Dissecting the growth of vocational education and training in Victoria

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Dissecting the growth of vocational education and training in Victoria

Posted 15/06/2012 by Leonie Doyle


Image source: Victorian Government
The announcement of an Enterprise Migration Agreement providing for the recruitment of temporary overseas workers for the Roy Hill project in the Pilbara has fuelled debate about the supply of skilled workers for industry, and to what extent Australia needs to import skills rather than ‘grow our own’.

Amid this debate, the National Centre for Vocational Education Research (NCVER) has released preliminary Students and Courses data for 2011. The full publication (due in July) provides data on the numbers of students, subject enrolments, hours of delivery and qualifications in Australia’s public vocational education and training (VET) system.

The preliminary data reveals some interesting results for one state in particular: Victoria.

Victoria’s training system and training budget
The training system in Victoria is an experiment in market-driven resource allocation. This is set to continue with the Victorian state budget (released on 1 May 2012) announcing $290 million worth of cuts to TAFE over three years, and the loss to TAFE of ‘full service provider’ funding from 2013. (Full service provider funding is paid to TAFE institutes in recognition of the broader support services they provide to their communities.) The Victorian Budget Overview states that funding rates for some courses will increase while others will decrease ‘reflecting the need to achieve more sustainable outcomes’.

The budget measures extend the Victorian government’s fully-contestable funding system for vocational education and training that has created a boom in private provision since 2009. Between 2009 and 2010 there was 2 per cent growth in students at ‘TAFE and other government providers’ compared with 76 per cent growth in students of ‘other registered providers’.

In April 2012 the Victorian Department of Education and Early Childhood Development released Refocusing Vocational Training in Victoria, which stated that ‘The growth in government-funded VET activity has reached unsustainable levels’.

What is ‘unsustainable’ growth?
Between 2009 and 2011 the total number of VET students in Australia grew by 176,000, from 1.70 million students to 1.88 million. But Victoria accounted for well over half of that growth (58 per cent), with an additional 103,000 students joining the state system.

In the past year all other states and territories recorded close to zero growth in student numbers (in Tasmania they fell by 4 per cent), while Victoria experienced a 15 per cent increase.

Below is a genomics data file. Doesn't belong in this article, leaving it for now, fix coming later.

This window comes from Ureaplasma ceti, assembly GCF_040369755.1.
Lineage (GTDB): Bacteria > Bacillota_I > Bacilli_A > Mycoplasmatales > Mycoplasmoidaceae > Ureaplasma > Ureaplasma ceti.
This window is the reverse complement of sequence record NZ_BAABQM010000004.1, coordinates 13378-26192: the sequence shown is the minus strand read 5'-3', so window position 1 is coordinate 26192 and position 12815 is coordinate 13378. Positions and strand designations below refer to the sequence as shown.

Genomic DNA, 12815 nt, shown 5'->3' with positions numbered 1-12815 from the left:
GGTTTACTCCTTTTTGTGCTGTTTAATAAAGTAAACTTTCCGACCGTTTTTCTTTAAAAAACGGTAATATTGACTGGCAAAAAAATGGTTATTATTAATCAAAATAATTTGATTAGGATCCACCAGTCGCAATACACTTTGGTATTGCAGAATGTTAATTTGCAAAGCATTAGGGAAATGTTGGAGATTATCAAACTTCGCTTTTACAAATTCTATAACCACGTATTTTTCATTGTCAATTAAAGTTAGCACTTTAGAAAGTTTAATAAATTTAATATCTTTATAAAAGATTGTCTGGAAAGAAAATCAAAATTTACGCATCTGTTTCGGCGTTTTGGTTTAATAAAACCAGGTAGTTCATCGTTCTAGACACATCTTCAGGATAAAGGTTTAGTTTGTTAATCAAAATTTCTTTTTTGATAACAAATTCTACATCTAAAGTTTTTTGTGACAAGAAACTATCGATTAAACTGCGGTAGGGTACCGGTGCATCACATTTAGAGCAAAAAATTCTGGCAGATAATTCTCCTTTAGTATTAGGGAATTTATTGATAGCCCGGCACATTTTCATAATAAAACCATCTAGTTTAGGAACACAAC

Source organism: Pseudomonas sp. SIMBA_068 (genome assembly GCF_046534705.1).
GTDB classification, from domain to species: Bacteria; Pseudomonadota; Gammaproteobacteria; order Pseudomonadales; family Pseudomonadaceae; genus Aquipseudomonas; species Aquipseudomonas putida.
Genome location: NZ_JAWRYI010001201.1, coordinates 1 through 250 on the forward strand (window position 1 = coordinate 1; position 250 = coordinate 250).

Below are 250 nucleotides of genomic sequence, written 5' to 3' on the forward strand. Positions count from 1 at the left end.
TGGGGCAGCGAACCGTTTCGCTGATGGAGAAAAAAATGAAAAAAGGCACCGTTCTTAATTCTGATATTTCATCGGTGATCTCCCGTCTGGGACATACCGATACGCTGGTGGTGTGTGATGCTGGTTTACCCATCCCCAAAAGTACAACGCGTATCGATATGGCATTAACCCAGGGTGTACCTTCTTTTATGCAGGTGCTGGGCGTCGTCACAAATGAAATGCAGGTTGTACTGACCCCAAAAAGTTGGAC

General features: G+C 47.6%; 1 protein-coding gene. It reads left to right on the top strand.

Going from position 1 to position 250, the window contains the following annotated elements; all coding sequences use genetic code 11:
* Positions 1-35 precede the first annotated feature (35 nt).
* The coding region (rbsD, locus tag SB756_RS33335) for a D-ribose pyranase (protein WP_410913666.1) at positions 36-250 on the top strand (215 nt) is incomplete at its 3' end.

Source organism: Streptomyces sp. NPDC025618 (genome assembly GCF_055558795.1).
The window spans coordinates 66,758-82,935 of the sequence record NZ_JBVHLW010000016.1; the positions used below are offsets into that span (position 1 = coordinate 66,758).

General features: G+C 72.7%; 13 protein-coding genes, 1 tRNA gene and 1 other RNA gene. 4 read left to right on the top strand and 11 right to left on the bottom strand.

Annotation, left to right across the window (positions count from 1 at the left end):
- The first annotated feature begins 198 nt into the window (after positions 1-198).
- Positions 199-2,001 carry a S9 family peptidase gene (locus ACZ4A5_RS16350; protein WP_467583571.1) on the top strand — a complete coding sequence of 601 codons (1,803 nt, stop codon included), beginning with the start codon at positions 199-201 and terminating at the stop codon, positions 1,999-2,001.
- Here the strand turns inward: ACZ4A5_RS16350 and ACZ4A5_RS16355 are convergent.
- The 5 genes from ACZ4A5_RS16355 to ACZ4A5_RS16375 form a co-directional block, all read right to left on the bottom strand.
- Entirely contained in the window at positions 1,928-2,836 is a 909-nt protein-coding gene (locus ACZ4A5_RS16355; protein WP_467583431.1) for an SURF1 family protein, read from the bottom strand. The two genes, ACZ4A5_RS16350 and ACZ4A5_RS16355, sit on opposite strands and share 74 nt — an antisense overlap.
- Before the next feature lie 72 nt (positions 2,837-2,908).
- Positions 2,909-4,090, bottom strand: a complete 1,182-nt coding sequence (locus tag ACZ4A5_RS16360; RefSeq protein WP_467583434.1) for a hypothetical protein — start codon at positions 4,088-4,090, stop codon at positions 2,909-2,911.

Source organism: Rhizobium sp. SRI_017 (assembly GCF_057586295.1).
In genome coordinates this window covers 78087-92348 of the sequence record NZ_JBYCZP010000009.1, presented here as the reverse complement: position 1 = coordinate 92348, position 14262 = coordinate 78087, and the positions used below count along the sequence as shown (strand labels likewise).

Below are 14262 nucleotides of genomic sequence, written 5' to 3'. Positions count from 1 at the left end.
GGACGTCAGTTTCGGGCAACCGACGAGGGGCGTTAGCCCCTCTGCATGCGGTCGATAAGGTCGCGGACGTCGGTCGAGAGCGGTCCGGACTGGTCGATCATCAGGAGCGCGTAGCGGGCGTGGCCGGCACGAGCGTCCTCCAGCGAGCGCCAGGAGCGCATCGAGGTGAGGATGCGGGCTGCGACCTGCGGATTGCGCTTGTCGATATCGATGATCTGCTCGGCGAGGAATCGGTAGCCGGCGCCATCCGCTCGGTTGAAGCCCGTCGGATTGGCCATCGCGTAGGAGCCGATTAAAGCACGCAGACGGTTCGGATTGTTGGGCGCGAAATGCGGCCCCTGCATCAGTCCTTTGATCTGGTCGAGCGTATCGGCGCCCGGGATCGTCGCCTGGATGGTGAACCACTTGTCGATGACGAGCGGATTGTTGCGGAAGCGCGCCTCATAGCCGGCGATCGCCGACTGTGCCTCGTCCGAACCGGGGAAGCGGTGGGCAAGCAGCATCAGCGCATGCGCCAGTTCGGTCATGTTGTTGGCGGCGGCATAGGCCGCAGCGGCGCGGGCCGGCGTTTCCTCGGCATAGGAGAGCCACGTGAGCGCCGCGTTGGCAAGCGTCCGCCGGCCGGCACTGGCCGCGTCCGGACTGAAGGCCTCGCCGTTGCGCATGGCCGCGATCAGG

This picture is echoed in new Apprentices and Trainees data that shows that in the twelve months to December 2011 commencements in Victoria rose by 13 per cent. Excluding Victoria’s result, Australian apprentice and trainee commencements fell by 3 per cent overall. Of perhaps greater concern, all of the growth in commencements - both in Victoria and nationally - is occurring in ‘non-trades’ rather than ‘trades’.

Victoria’s growth stands out when you compare it to states like Western Australia and Queensland that are reportedly experiencing high demand for skills but recording minimal growth.

The opening up of the training market in Victoria combined with the rapid rise in student numbers has raised questions about the level and quality of courses being taken up. Preliminary Students and Courses data provides a first glimpse at the answers to these questions.

Are the new students earning recognised qualifications?
Yes. The growth in Victoria over the past two years has all occurred in Australian Qualifications Framework (AQF) qualifications. Between 2008 and 2011 the number of students enrolled in AQF qualifications has consistently risen while the number in courses that do not lead to a recognised qualification has consistently fallen.

Is all the growth occurring in low level courses?
No. The vast majority of new students are studying at Certificate III, Certificate IV or Diploma level – the middle level qualifications of vocational education and training. As noted above, however, all of the growth is occurring outside of the traditional trades.


Are enrolments in certain courses out of control?
Alarming growth in the number of people studying fitness instructor courses in Victoria since 2008 (report here) contributed to debate about whether public funding is being wasted on qualifications that are not needed. New data on subject and field of education enrolments won’t be available until later this year.

What do we know about quality?
Student satisfaction, employer satisfaction and graduate employment rates are some of the outcomes measures used to evaluate the quality of vocational education and training. Unfortunately, we will have to wait a bit longer to see what clues these measures provide about Victoria’s open-market, high-growth strategy for VET.


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